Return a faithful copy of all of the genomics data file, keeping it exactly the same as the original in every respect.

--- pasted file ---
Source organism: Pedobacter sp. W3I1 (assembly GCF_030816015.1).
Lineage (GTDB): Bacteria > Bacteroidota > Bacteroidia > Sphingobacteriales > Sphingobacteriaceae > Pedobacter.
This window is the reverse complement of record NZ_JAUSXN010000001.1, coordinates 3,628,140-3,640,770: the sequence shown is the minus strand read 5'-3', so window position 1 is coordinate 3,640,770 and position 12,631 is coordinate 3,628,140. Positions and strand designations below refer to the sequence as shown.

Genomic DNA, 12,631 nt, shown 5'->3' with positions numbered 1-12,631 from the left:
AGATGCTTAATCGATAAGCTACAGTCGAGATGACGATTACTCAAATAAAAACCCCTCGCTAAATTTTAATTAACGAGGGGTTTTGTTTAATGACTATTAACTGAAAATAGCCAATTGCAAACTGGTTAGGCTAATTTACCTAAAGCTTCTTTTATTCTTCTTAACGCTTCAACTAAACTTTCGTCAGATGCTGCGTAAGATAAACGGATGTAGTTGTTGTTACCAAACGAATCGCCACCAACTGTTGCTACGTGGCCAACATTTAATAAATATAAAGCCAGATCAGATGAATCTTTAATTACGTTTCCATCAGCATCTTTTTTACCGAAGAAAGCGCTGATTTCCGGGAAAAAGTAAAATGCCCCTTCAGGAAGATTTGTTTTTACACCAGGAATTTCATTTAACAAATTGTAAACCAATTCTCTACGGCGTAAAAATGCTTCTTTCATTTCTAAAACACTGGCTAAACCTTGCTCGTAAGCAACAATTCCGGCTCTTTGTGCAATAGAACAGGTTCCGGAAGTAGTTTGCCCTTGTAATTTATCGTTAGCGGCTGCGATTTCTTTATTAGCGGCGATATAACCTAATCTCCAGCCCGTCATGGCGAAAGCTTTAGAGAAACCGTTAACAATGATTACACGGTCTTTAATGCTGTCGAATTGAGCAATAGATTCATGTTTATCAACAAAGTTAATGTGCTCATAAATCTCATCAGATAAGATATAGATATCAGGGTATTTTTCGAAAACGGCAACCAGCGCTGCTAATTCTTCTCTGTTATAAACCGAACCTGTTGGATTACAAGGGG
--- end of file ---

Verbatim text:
Source organism: Pedobacter sp. W3I1 (assembly GCF_030816015.1).
Lineage (GTDB): Bacteria > Bacteroidota > Bacteroidia > Sphingobacteriales > Sphingobacteriaceae > Pedobacter.
This window is the reverse complement of record NZ_JAUSXN010000001.1, coordinates 3,628,140-3,640,770: the sequence shown is the minus strand read 5'-3', so window position 1 is coordinate 3,640,770 and position 12,631 is coordinate 3,628,140. Positions and strand designations below refer to the sequence as shown.

Genomic DNA, 12,631 nt, shown 5'->3' with positions numbered 1-12,631 from the left:
AGATGCTTAATCGATAAGCTACAGTCGAGATGACGATTACTCAAATAAAAACCCCTCGCTAAATTTTAATTAACGAGGGGTTTTGTTTAATGACTATTAACTGAAAATAGCCAATTGCAAACTGGTTAGGCTAATTTACCTAAAGCTTCTTTTATTCTTCTTAACGCTTCAACTAAACTTTCGTCAGATGCTGCGTAAGATAAACGGATGTAGTTGTTGTTACCAAACGAATCGCCACCAACTGTTGCTACGTGGCCAACATTTAATAAATATAAAGCCAGATCAGATGAATCTTTAATTACGTTTCCATCAGCATCTTTTTTACCGAAGAAAGCGCTGATTTCCGGGAAAAAGTAAAATGCCCCTTCAGGAAGATTTGTTTTTACACCAGGAATTTCATTTAACAAATTGTAAACCAATTCTCTACGGCGTAAAAATGCTTCTTTCATTTCTAAAACACTGGCTAAACCTTGCTCGTAAGCAACAATTCCGGCTCTTTGTGCAATAGAACAGGTTCCGGAAGTAGTTTGCCCTTGTAATTTATCGTTAGCGGCTGCGATTTCTTTATTAGCGGCGATATAACCTAATCTCCAGCCCGTCATGGCGAAAGCTTTAGAGAAACCGTTAACAATGATTACACGGTCTTTAATGCTGTCGAATTGAGCAATAGATTCATGTTTATCAACAAAGTTAATGTGCTCATAAATCTCATCAGATAAGATATAGATATCAGGGTATTTTTCGAAAACGGCAACCAGCGCTGCTAATTCTTCTCTGTTATAAACCGAACCTGTTGGATTACAAGGGG